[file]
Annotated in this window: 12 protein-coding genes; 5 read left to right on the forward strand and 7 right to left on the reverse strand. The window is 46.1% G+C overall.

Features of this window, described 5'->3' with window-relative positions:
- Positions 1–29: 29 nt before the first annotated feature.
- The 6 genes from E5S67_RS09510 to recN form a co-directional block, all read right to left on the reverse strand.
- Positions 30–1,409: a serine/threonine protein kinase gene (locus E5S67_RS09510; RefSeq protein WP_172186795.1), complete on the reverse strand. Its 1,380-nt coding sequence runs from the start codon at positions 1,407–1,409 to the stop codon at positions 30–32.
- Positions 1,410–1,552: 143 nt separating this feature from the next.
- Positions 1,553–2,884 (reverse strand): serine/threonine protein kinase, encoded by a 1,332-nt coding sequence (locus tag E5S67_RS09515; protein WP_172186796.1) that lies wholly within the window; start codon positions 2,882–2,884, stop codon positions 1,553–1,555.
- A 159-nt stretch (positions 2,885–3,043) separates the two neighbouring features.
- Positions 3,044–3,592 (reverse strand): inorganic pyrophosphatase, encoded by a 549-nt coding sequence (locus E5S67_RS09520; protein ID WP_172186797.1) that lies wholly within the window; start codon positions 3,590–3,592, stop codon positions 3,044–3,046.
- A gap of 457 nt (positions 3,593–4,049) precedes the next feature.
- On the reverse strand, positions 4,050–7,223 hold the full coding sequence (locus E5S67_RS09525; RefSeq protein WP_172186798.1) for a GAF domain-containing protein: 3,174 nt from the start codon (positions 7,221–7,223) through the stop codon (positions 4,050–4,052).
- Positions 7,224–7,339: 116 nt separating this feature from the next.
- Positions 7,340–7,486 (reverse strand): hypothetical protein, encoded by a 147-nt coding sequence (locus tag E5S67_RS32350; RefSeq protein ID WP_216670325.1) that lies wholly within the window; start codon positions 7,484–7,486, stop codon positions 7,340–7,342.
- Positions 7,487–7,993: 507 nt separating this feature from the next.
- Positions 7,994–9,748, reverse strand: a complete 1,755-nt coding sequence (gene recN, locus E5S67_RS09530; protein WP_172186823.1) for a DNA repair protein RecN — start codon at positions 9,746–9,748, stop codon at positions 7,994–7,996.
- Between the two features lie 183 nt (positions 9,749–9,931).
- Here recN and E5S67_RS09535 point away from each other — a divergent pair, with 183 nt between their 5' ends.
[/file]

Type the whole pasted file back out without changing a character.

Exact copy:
Annotated in this window: 12 protein-coding genes; 5 read left to right on the forward strand and 7 right to left on the reverse strand. The window is 46.1% G+C overall.

Features of this window, described 5'->3' with window-relative positions:
- Positions 1–29: 29 nt before the first annotated feature.
- The 6 genes from E5S67_RS09510 to recN form a co-directional block, all read right to left on the reverse strand.
- Positions 30–1,409: a serine/threonine protein kinase gene (locus E5S67_RS09510; RefSeq protein WP_172186795.1), complete on the reverse strand. Its 1,380-nt coding sequence runs from the start codon at positions 1,407–1,409 to the stop codon at positions 30–32.
- Positions 1,410–1,552: 143 nt separating this feature from the next.
- Positions 1,553–2,884 (reverse strand): serine/threonine protein kinase, encoded by a 1,332-nt coding sequence (locus tag E5S67_RS09515; protein WP_172186796.1) that lies wholly within the window; start codon positions 2,882–2,884, stop codon positions 1,553–1,555.
- A 159-nt stretch (positions 2,885–3,043) separates the two neighbouring features.
- Positions 3,044–3,592 (reverse strand): inorganic pyrophosphatase, encoded by a 549-nt coding sequence (locus E5S67_RS09520; protein ID WP_172186797.1) that lies wholly within the window; start codon positions 3,590–3,592, stop codon positions 3,044–3,046.
- A gap of 457 nt (positions 3,593–4,049) precedes the next feature.
- On the reverse strand, positions 4,050–7,223 hold the full coding sequence (locus E5S67_RS09525; RefSeq protein WP_172186798.1) for a GAF domain-containing protein: 3,174 nt from the start codon (positions 7,221–7,223) through the stop codon (positions 4,050–4,052).
- Positions 7,224–7,339: 116 nt separating this feature from the next.
- Positions 7,340–7,486 (reverse strand): hypothetical protein, encoded by a 147-nt coding sequence (locus tag E5S67_RS32350; RefSeq protein ID WP_216670325.1) that lies wholly within the window; start codon positions 7,484–7,486, stop codon positions 7,340–7,342.
- Positions 7,487–7,993: 507 nt separating this feature from the next.
- Positions 7,994–9,748, reverse strand: a complete 1,755-nt coding sequence (gene recN, locus E5S67_RS09530; protein WP_172186823.1) for a DNA repair protein RecN — start codon at positions 9,746–9,748, stop codon at positions 7,994–7,996.
- Between the two features lie 183 nt (positions 9,749–9,931).
- Here recN and E5S67_RS09535 point away from each other — a divergent pair, with 183 nt between their 5' ends.